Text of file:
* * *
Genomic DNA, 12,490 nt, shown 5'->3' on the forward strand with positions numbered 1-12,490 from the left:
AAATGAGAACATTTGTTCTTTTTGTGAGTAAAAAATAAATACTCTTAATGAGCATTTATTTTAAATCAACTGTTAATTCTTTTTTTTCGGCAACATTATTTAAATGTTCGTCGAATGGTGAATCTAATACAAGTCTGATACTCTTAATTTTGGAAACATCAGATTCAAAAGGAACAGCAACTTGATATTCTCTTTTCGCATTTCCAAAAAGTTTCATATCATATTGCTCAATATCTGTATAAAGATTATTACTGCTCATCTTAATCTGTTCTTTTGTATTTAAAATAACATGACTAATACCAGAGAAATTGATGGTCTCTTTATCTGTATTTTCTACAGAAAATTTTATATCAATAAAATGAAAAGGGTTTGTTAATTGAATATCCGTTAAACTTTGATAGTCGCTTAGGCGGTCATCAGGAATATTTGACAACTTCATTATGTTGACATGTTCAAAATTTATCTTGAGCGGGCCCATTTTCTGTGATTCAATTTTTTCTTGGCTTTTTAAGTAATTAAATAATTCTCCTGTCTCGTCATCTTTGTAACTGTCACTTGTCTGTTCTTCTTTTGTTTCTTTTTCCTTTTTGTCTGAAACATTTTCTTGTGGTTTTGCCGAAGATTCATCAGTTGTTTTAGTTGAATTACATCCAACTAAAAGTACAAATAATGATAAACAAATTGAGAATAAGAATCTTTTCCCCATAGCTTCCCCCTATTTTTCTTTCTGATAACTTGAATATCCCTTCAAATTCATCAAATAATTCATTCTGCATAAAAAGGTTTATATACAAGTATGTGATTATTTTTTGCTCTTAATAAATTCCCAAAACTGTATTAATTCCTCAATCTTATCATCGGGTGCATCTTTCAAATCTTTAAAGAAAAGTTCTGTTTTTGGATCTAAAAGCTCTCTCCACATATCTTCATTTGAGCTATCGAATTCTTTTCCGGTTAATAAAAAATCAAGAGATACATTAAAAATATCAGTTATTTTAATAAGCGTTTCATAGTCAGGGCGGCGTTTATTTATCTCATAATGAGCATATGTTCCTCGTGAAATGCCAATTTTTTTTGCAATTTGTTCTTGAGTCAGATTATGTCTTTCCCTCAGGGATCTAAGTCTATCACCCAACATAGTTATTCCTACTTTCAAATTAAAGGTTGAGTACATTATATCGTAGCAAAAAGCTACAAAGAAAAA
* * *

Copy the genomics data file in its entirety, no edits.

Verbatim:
Genomic DNA, 12,490 nt, shown 5'->3' on the forward strand with positions numbered 1-12,490 from the left:
AAATGAGAACATTTGTTCTTTTTGTGAGTAAAAAATAAATACTCTTAATGAGCATTTATTTTAAATCAACTGTTAATTCTTTTTTTTCGGCAACATTATTTAAATGTTCGTCGAATGGTGAATCTAATACAAGTCTGATACTCTTAATTTTGGAAACATCAGATTCAAAAGGAACAGCAACTTGATATTCTCTTTTCGCATTTCCAAAAAGTTTCATATCATATTGCTCAATATCTGTATAAAGATTATTACTGCTCATCTTAATCTGTTCTTTTGTATTTAAAATAACATGACTAATACCAGAGAAATTGATGGTCTCTTTATCTGTATTTTCTACAGAAAATTTTATATCAATAAAATGAAAAGGGTTTGTTAATTGAATATCCGTTAAACTTTGATAGTCGCTTAGGCGGTCATCAGGAATATTTGACAACTTCATTATGTTGACATGTTCAAAATTTATCTTGAGCGGGCCCATTTTCTGTGATTCAATTTTTTCTTGGCTTTTTAAGTAATTAAATAATTCTCCTGTCTCGTCATCTTTGTAACTGTCACTTGTCTGTTCTTCTTTTGTTTCTTTTTCCTTTTTGTCTGAAACATTTTCTTGTGGTTTTGCCGAAGATTCATCAGTTGTTTTAGTTGAATTACATCCAACTAAAAGTACAAATAATGATAAACAAATTGAGAATAAGAATCTTTTCCCCATAGCTTCCCCCTATTTTTCTTTCTGATAACTTGAATATCCCTTCAAATTCATCAAATAATTCATTCTGCATAAAAAGGTTTATATACAAGTATGTGATTATTTTTTGCTCTTAATAAATTCCCAAAACTGTATTAATTCCTCAATCTTATCATCGGGTGCATCTTTCAAATCTTTAAAGAAAAGTTCTGTTTTTGGATCTAAAAGCTCTCTCCACATATCTTCATTTGAGCTATCGAATTCTTTTCCGGTTAATAAAAAATCAAGAGATACATTAAAAATATCAGTTATTTTAATAAGCGTTTCATAGTCAGGGCGGCGTTTATTTATCTCATAATGAGCATATGTTCCTCGTGAAATGCCAATTTTTTTTGCAATTTGTTCTTGAGTCAGATTATGTCTTTCCCTCAGGGATCTAAGTCTATCACCCAACATAGTTATTCCTACTTTCAAATTAAAGGTTGAGTACATTATATCGTAGCAAAAAGCTACAAAGAAAAA